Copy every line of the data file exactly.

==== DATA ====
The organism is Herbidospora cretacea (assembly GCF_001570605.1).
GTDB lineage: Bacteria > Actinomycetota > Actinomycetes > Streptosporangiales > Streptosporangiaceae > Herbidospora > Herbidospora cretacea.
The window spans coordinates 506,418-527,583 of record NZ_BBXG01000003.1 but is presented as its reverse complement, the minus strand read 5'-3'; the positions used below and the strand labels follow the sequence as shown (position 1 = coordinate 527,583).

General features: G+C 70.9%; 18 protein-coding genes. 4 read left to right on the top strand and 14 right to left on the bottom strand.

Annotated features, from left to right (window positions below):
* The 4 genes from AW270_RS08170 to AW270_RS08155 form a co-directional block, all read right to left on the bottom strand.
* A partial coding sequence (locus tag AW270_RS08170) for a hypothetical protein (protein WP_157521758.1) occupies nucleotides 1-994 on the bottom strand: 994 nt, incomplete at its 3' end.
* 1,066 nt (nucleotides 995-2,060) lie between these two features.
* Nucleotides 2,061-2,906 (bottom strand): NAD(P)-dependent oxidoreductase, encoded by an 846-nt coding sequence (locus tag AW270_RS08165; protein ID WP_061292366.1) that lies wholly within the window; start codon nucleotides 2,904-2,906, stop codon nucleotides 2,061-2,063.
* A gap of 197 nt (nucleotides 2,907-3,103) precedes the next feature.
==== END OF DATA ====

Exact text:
The organism is Herbidospora cretacea (assembly GCF_001570605.1).
GTDB lineage: Bacteria > Actinomycetota > Actinomycetes > Streptosporangiales > Streptosporangiaceae > Herbidospora > Herbidospora cretacea.
The window spans coordinates 506,418-527,583 of record NZ_BBXG01000003.1 but is presented as its reverse complement, the minus strand read 5'-3'; the positions used below and the strand labels follow the sequence as shown (position 1 = coordinate 527,583).

General features: G+C 70.9%; 18 protein-coding genes. 4 read left to right on the top strand and 14 right to left on the bottom strand.

Annotated features, from left to right (window positions below):
* The 4 genes from AW270_RS08170 to AW270_RS08155 form a co-directional block, all read right to left on the bottom strand.
* A partial coding sequence (locus tag AW270_RS08170) for a hypothetical protein (protein WP_157521758.1) occupies nucleotides 1-994 on the bottom strand: 994 nt, incomplete at its 3' end.
* 1,066 nt (nucleotides 995-2,060) lie between these two features.
* Nucleotides 2,061-2,906 (bottom strand): NAD(P)-dependent oxidoreductase, encoded by an 846-nt coding sequence (locus tag AW270_RS08165; protein ID WP_061292366.1) that lies wholly within the window; start codon nucleotides 2,904-2,906, stop codon nucleotides 2,061-2,063.
* A gap of 197 nt (nucleotides 2,907-3,103) precedes the next feature.